The economy is growing, and things are getting better, but the sluggish rates of growth and potentially catastrophic threats facing the current recovery keep economists cautious about the future.
The economy has clearly mounted an impressive comeback in the past few months, but we definitely need to be aware of the main risks that are still there, said Eric Lascelles, chief economist at RBC Global Asset Management. If you think about 2011, it started pretty well, and then the wheels fell off.
The impressive comeback was obvious from data released over the past few weeks, which showed manufacturing and consumer income expanding at rates higher than economists predicted and suggested the housing market had found a bottom. But threats, ranging from political dysfunction in Europe or at home to risks like an Iran-induced oil shock, have also emerged from the headlines.
Some key areas of interest:
Labor. January saw more jobs at better wages for more productive workers. The unemployment rate dropped 0.2 percentage points in January to 8.3 percent, and non-farm productivity increased 0.7 percent from the previous quarter, as employee hours increased at the fastest pace since 2010. More than 250,000 private non-farm jobs were created in January. The positive trend in the numbers continued into Thursday: unemployment claims for the week prior fell to a seasonally-adjusted 358,000, the second-lowest level since April 2008.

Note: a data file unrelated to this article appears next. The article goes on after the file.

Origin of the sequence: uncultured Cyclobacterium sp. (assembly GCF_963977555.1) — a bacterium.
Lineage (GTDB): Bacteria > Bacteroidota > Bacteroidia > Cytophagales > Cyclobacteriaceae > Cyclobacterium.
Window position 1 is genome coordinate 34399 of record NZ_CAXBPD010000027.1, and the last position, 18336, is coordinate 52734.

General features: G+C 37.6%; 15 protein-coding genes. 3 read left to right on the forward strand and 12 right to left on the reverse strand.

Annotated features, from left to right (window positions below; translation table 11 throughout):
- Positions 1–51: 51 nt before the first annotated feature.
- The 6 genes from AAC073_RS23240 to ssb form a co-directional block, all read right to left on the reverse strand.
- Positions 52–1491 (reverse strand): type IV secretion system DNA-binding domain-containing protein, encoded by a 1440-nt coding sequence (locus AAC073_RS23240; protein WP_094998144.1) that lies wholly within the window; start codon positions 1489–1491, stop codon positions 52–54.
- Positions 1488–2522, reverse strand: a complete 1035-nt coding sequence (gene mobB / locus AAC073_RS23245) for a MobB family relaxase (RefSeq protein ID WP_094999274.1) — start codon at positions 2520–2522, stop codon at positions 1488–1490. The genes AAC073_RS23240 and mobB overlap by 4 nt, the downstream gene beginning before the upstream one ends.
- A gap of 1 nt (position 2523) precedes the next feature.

Consumer strength. The core price index grew at an annualized 2.4 percent in December, slightly above the two percent target the U.S. central bank seeks. The consumer confidence index fell to 61.1 in January, down from a highly positive reading the previous month, but still positive. Personal spending, however, did not go up in December, something of a party spoiling surprise given the growth in personal income and the fact consumers tacked on $33.1 billion in personal debt during the month.
Manufacturing. Better-than-expected data eased fears that strong gains in December were a fluke. The ISM manufacturing index was positive for the second month in a row, reading a higher-than-forecast 54.1.
Housing. Construction spending increased a much-better-than-expected 1.5 percent in December compared with the previous month, although housing construction was not the main driver. The number of lenders tightening standards for residential loans declined and the number of borrowers seeking prime mortgages rose, suggesting the prime mortgage market is near balance, said John E. Silvia, chief economis of the Wells Fargo economics group.